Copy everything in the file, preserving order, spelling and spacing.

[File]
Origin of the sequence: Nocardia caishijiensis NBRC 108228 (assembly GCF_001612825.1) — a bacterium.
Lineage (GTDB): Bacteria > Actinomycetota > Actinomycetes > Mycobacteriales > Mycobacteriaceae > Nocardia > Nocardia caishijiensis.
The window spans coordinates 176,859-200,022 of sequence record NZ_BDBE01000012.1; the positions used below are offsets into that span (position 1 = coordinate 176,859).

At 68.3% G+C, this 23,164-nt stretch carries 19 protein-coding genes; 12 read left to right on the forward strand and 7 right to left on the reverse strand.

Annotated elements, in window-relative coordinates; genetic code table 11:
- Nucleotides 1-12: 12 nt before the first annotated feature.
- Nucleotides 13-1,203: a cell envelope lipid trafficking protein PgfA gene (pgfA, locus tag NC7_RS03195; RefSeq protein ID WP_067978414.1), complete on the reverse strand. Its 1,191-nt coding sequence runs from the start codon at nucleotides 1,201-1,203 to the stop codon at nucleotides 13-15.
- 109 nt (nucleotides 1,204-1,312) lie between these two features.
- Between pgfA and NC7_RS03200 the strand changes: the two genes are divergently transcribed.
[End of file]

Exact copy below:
Origin of the sequence: Nocardia caishijiensis NBRC 108228 (assembly GCF_001612825.1) — a bacterium.
Lineage (GTDB): Bacteria > Actinomycetota > Actinomycetes > Mycobacteriales > Mycobacteriaceae > Nocardia > Nocardia caishijiensis.
The window spans coordinates 176,859-200,022 of sequence record NZ_BDBE01000012.1; the positions used below are offsets into that span (position 1 = coordinate 176,859).

At 68.3% G+C, this 23,164-nt stretch carries 19 protein-coding genes; 12 read left to right on the forward strand and 7 right to left on the reverse strand.

Annotated elements, in window-relative coordinates; genetic code table 11:
- Nucleotides 1-12: 12 nt before the first annotated feature.
- Nucleotides 13-1,203: a cell envelope lipid trafficking protein PgfA gene (pgfA, locus tag NC7_RS03195; RefSeq protein ID WP_067978414.1), complete on the reverse strand. Its 1,191-nt coding sequence runs from the start codon at nucleotides 1,201-1,203 to the stop codon at nucleotides 13-15.
- 109 nt (nucleotides 1,204-1,312) lie between these two features.
- Between pgfA and NC7_RS03200 the strand changes: the two genes are divergently transcribed.